Have you read “The Best of Times: A Life in California? It’s a blast!

24. Becky - March 14, 2009

That was the longest article I ever read about nothing. Robert is right on about Facebook: narcissists, stalkers and pointless. It gives a whole new meaning to the word “friend”. Sorry, but I ‘m not into giving complete strangers my personal information and without knowing if they’re Jack-the-Ripper or another Bundy asking them to be my “friend”. I’ll just stick to the old meaning of what a friend is. Oh, but in case you’re interested it’s almost 3:00am and I’m going to bed now.

25. What’s the real world analogue of Twitter and Facebook? « Lightspeed Venture Partners Blog - March 30, 2009

[…] March 30, 2009 Posted by jeremyliew in facebook, twitter. trackback Last September the NY Times did a terrific job of explaining microblogging, including the key elements of Facebook and Twitter. However, one thing has always bothered me […]

26. vj - October 2, 2009

I really don’t “get” Facebook! Not only do I not care who all of your friends and acquaintances are but who mine are, is none of your business!

27. vj - October 2, 2009

#18, huh?

28. Joe - October 18, 2009

I find twitter to be a rather creative way of letting those you know what you are doing and keeping up to date with your hobbies and interests. For example, you can ‘follow’ a certain network and be reminded when shows are going to begin. That is a big problem for me, because I’m usually very busy and don’t have to time to remember when my programs, movies, etc are going to be released. News is another update you can receive on a somewhat real-time basis. It’s not necessarily for stalkers, but I won’t deny its implements in that category. And as for “would you want to meet someone and hear about when they crap? business…nobody you follow or know should tweet about that. If someone you know tweets about that, then I’m afraid your choice of friends is questionable. Twitter, Myspace, Facebook, social networking sites are just online tools. ‘Social Hangouts’ that people communicate with one another. It’s the people that make it good or bad. I for one and very content with the concept of them. Although I don’t understand why facebook became the “next best thing” when myspace was first. I understand it’s simplicity….eh maybe someone else can explain that to me.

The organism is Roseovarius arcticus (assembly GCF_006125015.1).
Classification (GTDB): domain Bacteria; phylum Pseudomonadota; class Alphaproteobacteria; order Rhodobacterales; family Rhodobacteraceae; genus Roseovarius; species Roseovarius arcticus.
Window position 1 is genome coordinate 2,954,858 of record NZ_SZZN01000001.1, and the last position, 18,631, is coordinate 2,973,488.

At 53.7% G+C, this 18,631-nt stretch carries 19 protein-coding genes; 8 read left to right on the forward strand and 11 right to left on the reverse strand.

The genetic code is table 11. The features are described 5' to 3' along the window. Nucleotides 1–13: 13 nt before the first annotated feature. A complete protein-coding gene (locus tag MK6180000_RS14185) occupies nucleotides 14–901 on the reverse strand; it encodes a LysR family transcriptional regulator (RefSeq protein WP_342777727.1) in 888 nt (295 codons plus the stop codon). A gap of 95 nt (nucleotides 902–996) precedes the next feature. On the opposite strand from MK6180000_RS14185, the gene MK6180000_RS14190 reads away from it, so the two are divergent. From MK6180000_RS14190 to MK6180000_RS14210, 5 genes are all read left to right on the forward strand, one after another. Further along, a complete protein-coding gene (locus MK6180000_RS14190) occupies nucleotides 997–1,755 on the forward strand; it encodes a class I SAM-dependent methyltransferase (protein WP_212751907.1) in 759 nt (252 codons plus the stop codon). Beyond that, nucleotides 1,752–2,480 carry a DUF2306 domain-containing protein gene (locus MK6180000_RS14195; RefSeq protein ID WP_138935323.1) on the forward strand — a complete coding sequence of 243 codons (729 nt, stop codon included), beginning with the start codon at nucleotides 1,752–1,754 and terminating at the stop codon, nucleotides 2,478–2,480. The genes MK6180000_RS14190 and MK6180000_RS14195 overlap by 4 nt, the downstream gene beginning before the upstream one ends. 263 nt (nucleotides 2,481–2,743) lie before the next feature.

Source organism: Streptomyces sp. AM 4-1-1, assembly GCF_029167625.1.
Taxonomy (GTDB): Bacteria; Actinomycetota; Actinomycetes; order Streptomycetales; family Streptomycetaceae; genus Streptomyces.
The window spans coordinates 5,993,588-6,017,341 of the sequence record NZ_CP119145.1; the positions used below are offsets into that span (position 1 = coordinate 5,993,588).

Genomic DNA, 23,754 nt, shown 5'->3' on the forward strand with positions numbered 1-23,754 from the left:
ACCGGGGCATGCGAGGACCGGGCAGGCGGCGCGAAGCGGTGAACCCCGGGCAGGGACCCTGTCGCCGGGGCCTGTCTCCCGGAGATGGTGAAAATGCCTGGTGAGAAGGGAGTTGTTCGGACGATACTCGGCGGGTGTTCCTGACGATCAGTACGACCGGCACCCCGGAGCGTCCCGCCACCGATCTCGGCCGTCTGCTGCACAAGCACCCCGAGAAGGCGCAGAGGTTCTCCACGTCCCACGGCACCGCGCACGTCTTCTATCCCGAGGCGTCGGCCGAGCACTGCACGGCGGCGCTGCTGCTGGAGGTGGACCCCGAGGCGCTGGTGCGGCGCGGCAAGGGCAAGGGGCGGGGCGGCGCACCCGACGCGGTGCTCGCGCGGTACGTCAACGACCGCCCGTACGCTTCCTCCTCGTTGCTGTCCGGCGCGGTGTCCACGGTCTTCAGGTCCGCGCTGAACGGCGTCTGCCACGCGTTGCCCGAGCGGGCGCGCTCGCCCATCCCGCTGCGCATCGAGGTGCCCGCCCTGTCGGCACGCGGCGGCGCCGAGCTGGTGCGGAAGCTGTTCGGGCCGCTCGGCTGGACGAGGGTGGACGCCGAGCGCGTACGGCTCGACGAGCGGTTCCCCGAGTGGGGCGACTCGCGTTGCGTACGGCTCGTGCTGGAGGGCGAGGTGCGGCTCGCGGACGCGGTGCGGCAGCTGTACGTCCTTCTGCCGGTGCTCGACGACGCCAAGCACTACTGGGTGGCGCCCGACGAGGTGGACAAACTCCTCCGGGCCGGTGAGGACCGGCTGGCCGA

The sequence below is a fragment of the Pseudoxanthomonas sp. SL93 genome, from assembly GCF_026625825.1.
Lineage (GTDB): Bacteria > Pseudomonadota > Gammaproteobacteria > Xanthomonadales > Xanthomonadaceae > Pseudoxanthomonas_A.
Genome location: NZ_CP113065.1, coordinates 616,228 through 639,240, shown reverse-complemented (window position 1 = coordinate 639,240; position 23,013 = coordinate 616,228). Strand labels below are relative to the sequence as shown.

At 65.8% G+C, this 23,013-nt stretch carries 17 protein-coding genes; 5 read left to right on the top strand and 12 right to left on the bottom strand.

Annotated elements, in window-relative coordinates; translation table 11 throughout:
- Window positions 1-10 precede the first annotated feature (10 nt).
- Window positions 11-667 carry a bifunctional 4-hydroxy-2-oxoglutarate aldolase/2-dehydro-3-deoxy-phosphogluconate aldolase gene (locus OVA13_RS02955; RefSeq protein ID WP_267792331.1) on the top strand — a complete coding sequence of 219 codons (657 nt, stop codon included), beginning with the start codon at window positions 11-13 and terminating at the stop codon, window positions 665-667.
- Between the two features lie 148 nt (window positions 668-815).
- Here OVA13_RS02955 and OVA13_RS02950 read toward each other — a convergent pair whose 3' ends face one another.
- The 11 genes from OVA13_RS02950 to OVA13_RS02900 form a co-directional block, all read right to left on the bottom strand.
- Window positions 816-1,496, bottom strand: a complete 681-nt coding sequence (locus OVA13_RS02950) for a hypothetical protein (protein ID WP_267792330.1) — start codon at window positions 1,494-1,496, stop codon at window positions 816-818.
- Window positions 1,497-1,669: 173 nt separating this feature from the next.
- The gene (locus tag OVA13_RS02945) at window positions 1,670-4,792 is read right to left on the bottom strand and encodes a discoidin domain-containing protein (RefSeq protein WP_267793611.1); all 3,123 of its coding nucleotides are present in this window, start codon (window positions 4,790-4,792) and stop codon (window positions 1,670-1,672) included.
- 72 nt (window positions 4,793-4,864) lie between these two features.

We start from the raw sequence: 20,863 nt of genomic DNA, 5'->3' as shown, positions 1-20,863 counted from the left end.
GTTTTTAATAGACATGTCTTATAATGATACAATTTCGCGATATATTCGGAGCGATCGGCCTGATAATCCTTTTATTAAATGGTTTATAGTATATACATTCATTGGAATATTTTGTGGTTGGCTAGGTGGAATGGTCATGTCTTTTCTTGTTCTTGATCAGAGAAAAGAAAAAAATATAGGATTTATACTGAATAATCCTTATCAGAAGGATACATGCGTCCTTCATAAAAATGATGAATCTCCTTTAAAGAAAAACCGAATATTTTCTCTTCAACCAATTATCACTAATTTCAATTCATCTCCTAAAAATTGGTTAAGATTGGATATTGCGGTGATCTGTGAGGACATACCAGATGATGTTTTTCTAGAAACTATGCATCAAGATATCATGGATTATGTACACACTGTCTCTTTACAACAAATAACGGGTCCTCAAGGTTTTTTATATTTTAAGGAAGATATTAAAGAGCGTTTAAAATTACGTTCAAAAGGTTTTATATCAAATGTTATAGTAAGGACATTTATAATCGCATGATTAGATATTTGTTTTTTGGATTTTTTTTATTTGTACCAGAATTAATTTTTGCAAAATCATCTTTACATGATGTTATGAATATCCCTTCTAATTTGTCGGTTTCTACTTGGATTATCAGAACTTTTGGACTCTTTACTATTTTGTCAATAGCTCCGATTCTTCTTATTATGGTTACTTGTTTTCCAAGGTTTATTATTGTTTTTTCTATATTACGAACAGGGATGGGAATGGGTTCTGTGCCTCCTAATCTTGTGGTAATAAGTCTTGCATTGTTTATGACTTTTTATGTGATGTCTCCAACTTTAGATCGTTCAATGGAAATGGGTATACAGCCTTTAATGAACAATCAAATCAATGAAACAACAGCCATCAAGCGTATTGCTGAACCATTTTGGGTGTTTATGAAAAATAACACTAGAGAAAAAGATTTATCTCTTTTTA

29. Houston Divorce Lawyer - October 12, 2010

You are absolutely correct, the new York Times explained the lure of Facebook and Twitter in a dynamic way. My favorite line of the article: “If you don’t want people to know your a dog, stay away from the keyboard.” The new internet is made not for hiding behind a computer, but rather projecting yourself through a computer. Even the most uninteresting people become celebrities when assisted by Facebook and Twitter. Unfortunately, there is so much information out there now that it is hard know who is worth following. I suspect that soon people will go into overload, and we will go from over sharing through the internet to becoming completely aloof.

30. nobody cares - March 28, 2011

Facebook is to socializing as masterbation is to sex

31. Wiggington Fforbes-Smythe - July 12, 2011

I’m sorry, but I don’t understand the attraction of endless repetition that is Twitter or the endless dirty washing that is Facebook; the endless stream of “Lolz cool man” and similar vacuous comments.

I’m not at all happy with being a commodity , either. My demographics are available – for a fee. I don’t feel at all compfortable becoming – or rather my lifestyle and demographics becoming – something to be traded for commercial gain. If you want my opinion or input, engage me as a consultant. Until then; go away.

Sorry, but Facebook, Google + and Twitter, et al are the unacceptable face of “Web 2.0”. They are probably attractive to people who talk about things like “User Experience” and studiously believe the content of cosmetics adverts is real science. They are probably happy fo rBT, yahoo and Phorm to intercept their web browsing to feed them tailored advertising.

For me, a “User Experience” is something one gets from 14 pints of guinness and a vindaloo chaser – it’s not nice – and the nearest I get to a cosmetic is Polyfilla.

@ Houston Divorce Lawyer
Why the heck would i want to “project myself”?
why should I want to be considered a celebrity?

32. Benjie Jackson - July 12, 2011

@ 20. buzzrebeeser

No. Twitter was not invented as any kind of service for the punters. Where the hell do you think the money comes from to run it? The Internet Fairy?